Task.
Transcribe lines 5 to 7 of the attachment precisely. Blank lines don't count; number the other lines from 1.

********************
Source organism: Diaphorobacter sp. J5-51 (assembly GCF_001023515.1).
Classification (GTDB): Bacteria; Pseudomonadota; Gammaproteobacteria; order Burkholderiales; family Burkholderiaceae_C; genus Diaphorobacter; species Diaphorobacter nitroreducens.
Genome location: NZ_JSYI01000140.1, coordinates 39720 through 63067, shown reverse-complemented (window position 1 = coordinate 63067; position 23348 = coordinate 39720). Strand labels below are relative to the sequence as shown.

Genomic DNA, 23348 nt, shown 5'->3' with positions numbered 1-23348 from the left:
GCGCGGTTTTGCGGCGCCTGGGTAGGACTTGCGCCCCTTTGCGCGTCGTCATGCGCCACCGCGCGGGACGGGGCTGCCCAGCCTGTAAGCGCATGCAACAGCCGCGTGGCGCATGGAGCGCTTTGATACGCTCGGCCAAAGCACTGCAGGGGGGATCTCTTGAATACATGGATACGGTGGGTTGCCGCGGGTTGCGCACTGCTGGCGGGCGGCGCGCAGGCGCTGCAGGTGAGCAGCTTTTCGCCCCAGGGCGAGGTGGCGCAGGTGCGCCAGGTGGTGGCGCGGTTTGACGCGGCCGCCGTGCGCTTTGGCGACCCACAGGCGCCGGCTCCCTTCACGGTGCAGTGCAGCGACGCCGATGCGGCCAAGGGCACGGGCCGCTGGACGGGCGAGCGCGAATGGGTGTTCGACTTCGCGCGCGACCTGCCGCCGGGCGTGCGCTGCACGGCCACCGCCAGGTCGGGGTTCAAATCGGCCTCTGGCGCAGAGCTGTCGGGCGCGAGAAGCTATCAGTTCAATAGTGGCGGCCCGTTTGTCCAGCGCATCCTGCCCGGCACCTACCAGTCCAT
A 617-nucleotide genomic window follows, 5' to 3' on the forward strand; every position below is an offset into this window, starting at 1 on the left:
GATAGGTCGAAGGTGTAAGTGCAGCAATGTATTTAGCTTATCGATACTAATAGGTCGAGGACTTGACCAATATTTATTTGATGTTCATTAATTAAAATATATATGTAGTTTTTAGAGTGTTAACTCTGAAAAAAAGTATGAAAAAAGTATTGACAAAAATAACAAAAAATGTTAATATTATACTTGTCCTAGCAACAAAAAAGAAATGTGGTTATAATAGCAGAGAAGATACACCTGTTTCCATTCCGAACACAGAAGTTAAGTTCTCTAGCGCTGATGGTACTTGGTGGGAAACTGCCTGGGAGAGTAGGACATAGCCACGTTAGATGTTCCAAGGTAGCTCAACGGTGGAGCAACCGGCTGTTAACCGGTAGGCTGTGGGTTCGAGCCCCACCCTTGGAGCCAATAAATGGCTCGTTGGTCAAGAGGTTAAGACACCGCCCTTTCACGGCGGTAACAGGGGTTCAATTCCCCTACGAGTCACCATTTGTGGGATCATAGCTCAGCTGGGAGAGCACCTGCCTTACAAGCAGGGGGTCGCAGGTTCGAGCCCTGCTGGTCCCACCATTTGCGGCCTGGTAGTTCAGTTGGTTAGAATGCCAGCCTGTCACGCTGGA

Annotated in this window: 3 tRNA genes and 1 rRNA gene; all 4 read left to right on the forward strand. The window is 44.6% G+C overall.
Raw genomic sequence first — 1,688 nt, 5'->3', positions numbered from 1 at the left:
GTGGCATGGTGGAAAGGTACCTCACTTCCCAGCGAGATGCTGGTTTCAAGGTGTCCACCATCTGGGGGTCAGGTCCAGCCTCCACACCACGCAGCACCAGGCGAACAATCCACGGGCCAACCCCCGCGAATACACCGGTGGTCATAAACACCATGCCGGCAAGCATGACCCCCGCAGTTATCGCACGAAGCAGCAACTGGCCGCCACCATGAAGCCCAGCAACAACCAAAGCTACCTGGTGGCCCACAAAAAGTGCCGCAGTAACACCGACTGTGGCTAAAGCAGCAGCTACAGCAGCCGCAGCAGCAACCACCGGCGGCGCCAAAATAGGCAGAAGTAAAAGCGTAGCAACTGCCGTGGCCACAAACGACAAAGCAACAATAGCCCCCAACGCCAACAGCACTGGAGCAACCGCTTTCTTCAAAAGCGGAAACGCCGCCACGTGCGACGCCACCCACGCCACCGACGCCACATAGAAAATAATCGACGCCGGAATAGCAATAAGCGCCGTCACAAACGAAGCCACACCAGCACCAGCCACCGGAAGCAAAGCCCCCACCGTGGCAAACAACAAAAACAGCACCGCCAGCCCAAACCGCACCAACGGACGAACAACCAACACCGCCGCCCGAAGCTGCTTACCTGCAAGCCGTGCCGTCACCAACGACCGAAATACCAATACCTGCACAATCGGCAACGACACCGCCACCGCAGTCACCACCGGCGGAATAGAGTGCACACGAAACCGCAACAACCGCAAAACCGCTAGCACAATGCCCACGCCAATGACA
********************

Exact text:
GCGCGGTTTTGCGGCGCCTGGGTAGGACTTGCGCCCCTTTGCGCGTCGTCATGCGCCACCGCGCGGGACGGGGCTGCCCAGCCTGTAAGCGCATGCAACAGCCGCGTGGCGCATGGAGCGCTTTGATACGCTCGGCCAAAGCACTGCAGGGGGGATCTCTTGAATACATGGATACGGTGGGTTGCCGCGGGTTGCGCACTGCTGGCGGGCGGCGCGCAGGCGCTGCAGGTGAGCAGCTTTTCGCCCCAGGGCGAGGTGGCGCAGGTGCGCCAGGTGGTGGCGCGGTTTGACGCGGCCGCCGTGCGCTTTGGCGACCCACAGGCGCCGGCTCCCTTCACGGTGCAGTGCAGCGACGCCGATGCGGCCAAGGGCACGGGCCGCTGGACGGGCGAGCGCGAATGGGTGTTCGACTTCGCGCGCGACCTGCCGCCGGGCGTGCGCTGCACGGCCACCGCCAGGTCGGGGTTCAAATCGGCCTCTGGCGCAGAGCTGTCGGGCGCGAGAAGCTATCAGTTCAATAGTGGCGGCCCGTTTGTCCAGCGCATCCTGCCCGGCACCTACCAGTCCAT
A 617-nucleotide genomic window follows, 5' to 3' on the forward strand; every position below is an offset into this window, starting at 1 on the left:
GATAGGTCGAAGGTGTAAGTGCAGCAATGTATTTAGCTTATCGATACTAATAGGTCGAGGACTTGACCAATATTTATTTGATGTTCATTAATTAAAATATATATGTAGTTTTTAGAGTGTTAACTCTGAAAAAAAGTATGAAAAAAGTATTGACAAAAATAACAAAAAATGTTAATATTATACTTGTCCTAGCAACAAAAAAGAAATGTGGTTATAATAGCAGAGAAGATACACCTGTTTCCATTCCGAACACAGAAGTTAAGTTCTCTAGCGCTGATGGTACTTGGTGGGAAACTGCCTGGGAGAGTAGGACATAGCCACGTTAGATGTTCCAAGGTAGCTCAACGGTGGAGCAACCGGCTGTTAACCGGTAGGCTGTGGGTTCGAGCCCCACCCTTGGAGCCAATAAATGGCTCGTTGGTCAAGAGGTTAAGACACCGCCCTTTCACGGCGGTAACAGGGGTTCAATTCCCCTACGAGTCACCATTTGTGGGATCATAGCTCAGCTGGGAGAGCACCTGCCTTACAAGCAGGGGGTCGCAGGTTCGAGCCCTGCTGGTCCCACCATTTGCGGCCTGGTAGTTCAGTTGGTTAGAATGCCAGCCTGTCACGCTGGA